The woman, unfortunately we don’t know her name, comes to draw water at noon time. According to the practices of women of the day, this was not normal. Ordinarily women would draw water in the morning. All the women would be there about the same time before the heat of the day would set in, and we can imagine a bit of a confab, catching up with each other on what’s been happening in their lives.
One theory about why this woman draws water at noon is that she is not welcome there at the same time as the other women (based on the fact, we learn later, that she has had five husbands and is now with a man who is not her husband). There are other possibilities though. Perhaps she was attending a sick person that morning and had to wait until one of the other women relieved her before she could go to the well. Perhaps she herself was not feeling well. Or, perhaps, she was late because she had a divine appointment to meet her Savior that day.
While she visits with Jesus (alone!) he witnesses to her and then asks her to get her husband and bring him back. Here is where we find out, from Jesus, that she has had 5 husbands and the man she is currently with is not her husband. Is she a “bad” woman or a “fallen” woman because she has had 5 husbands? Not necessarily. Possibly one or two of those husbands died and the others divorced her. Even if all five of them divorced her, we don’t know why. But we do know that five men thought enough of her to marry her. There could be any number of reasons for a husband to put her aside, and one possibility is that she was infertile, something for which she would not be at fault.
What we can say definitely is that she has known love, rejection and loss. So Jesus is once again ministering to someone who is hurting, and he has thoughtfully chosen to do this while his disciples were away and he could speak with her privately.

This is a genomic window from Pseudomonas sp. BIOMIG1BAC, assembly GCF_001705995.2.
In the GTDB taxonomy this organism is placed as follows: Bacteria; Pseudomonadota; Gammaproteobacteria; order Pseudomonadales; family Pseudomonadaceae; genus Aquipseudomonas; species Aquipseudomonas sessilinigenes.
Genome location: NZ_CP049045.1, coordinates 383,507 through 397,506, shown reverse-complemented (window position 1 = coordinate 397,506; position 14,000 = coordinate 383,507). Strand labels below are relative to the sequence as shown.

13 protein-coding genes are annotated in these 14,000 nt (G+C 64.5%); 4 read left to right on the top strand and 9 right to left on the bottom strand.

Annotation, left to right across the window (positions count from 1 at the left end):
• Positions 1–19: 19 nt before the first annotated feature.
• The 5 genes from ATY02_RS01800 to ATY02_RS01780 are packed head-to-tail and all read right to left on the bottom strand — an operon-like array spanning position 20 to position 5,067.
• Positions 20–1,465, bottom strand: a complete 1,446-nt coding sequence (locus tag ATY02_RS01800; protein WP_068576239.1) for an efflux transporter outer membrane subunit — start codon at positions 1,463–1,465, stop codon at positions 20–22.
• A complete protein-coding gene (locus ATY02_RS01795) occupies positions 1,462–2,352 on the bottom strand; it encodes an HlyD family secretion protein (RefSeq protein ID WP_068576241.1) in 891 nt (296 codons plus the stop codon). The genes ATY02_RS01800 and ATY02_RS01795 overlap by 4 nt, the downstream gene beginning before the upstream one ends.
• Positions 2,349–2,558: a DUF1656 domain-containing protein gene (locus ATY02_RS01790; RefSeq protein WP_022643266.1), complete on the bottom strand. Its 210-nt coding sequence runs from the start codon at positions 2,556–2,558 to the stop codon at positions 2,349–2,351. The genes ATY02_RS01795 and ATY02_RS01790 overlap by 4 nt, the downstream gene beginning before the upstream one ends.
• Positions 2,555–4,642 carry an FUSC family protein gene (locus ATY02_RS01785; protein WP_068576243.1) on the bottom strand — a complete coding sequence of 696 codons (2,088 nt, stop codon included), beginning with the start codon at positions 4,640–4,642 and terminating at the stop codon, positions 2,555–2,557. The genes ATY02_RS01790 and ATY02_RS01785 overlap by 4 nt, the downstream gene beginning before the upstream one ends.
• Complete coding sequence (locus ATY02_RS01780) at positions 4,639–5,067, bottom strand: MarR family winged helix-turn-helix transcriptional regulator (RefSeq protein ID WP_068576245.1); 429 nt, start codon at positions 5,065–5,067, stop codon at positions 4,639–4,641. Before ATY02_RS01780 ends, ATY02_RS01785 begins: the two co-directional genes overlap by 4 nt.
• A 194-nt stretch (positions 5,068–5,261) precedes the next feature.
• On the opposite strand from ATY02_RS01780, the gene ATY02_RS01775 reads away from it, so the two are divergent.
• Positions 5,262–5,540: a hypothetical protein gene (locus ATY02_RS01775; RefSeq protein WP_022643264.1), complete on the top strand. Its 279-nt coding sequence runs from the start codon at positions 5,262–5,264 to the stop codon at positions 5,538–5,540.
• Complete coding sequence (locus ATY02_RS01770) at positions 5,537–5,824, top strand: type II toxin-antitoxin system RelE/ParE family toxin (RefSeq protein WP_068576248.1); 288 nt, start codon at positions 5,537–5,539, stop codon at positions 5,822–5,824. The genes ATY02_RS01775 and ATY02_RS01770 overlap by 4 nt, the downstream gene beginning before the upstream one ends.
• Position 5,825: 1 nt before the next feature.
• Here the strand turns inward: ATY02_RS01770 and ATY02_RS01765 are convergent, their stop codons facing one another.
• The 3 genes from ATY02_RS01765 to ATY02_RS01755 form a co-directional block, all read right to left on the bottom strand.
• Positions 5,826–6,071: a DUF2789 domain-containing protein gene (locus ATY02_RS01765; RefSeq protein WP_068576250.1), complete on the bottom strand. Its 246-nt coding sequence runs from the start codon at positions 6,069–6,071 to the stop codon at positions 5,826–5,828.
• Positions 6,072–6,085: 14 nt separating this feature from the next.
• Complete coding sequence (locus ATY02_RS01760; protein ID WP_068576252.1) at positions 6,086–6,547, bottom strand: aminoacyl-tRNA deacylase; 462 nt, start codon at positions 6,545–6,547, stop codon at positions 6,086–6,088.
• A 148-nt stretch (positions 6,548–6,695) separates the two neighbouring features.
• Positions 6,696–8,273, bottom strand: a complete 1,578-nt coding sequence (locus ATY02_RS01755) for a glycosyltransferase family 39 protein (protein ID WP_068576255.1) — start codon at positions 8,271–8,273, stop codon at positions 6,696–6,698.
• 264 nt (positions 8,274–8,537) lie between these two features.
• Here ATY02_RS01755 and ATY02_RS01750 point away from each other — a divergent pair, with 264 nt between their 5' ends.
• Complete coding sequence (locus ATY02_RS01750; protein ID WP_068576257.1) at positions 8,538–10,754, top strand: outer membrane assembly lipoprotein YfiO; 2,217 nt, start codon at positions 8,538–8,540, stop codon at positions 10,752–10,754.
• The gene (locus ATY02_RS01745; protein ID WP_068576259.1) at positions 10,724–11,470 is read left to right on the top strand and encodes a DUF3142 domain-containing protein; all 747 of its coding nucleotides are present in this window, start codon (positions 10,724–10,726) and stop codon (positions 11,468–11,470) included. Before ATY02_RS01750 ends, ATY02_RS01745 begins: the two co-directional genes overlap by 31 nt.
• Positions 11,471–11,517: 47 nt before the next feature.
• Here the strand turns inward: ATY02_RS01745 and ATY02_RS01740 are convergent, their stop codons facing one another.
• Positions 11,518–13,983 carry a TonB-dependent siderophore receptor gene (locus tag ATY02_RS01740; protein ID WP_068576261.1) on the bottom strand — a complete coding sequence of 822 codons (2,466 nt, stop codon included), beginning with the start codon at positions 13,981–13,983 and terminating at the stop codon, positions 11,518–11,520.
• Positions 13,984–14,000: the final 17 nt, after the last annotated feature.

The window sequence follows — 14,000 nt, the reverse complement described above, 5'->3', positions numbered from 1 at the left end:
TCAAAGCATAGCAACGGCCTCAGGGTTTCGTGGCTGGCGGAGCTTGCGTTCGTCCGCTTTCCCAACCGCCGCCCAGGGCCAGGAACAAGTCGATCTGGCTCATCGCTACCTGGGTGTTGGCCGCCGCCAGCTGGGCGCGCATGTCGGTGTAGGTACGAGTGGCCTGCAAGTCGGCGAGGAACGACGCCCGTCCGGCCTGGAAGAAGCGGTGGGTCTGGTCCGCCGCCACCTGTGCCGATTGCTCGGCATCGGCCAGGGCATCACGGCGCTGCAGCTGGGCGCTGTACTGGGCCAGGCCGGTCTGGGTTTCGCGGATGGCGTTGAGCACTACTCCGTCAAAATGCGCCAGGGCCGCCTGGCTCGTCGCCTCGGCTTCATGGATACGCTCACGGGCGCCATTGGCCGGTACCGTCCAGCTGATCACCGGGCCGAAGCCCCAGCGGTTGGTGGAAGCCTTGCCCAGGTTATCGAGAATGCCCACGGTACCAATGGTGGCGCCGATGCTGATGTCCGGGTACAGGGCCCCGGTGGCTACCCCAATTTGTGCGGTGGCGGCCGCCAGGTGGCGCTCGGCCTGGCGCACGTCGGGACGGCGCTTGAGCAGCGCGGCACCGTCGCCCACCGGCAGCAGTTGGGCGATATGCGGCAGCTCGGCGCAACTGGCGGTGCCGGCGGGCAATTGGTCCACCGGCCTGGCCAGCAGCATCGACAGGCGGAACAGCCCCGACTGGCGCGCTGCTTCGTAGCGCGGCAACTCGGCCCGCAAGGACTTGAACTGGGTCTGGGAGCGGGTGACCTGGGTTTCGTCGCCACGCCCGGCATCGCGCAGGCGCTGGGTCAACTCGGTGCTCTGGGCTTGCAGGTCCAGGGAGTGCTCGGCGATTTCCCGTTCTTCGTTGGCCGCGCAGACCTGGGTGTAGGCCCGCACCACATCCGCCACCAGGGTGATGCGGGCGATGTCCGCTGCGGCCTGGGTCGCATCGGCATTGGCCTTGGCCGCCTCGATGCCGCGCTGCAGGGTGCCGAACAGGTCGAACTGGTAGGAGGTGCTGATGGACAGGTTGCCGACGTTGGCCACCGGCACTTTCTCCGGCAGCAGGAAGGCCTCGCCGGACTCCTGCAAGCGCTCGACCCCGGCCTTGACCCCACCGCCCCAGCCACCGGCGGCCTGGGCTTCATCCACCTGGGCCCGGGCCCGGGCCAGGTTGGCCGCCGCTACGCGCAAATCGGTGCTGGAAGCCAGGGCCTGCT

Even though Jesus has told her everything she has ever done (v. 29), presumably both the good and the bad in her life, she doesn’t feel chastised or denigrated. Instead she is energized. So when the disciples return, the woman leaves her water jar to go back to town. That’s one excited woman who abandons her water jar at the well. She goes in to the village like a town crier and the people listen to her; then they follow her out to hear Jesus. If she were a disreputable woman, the people probably would not have listened to her or followed her out to hear Jesus.
Again, I don’t believe this woman was an outcast or a “bad” person who drew water at noon because she was not welcome by the other women. I believe she was a hurting woman who had a divine appointment with Jesus, a man who proved to her that he was at least a prophet and possibly the Messiah. Yes, she is with a man now who is not her husband, but we don't know the circumstances that led to that decision.
In the closing of the story, we learn that many Samaritans of that town believed because of the woman’s testimony; and many more believed because of Jesus’ own words.
So, this woman, a Samaritan, not a Jew, married 5 times, hurt and rejected, became an evangelist to her town even before the disciples were able to recognize that Samaritans deserved to be evangelized. Jesus often chose the most unlikely people. What a divine appointment they had that day.
For Reflection: Have I judged someone whose story I really don't know? Have I failed to recognize people who are hurting?
Let us pray. Jesus, give me eyes to see people the way you see them. Give me patience to listen to their stories. Help me to recognize who they can be, not just who they have been. I need to remember that all are called to your kingdom.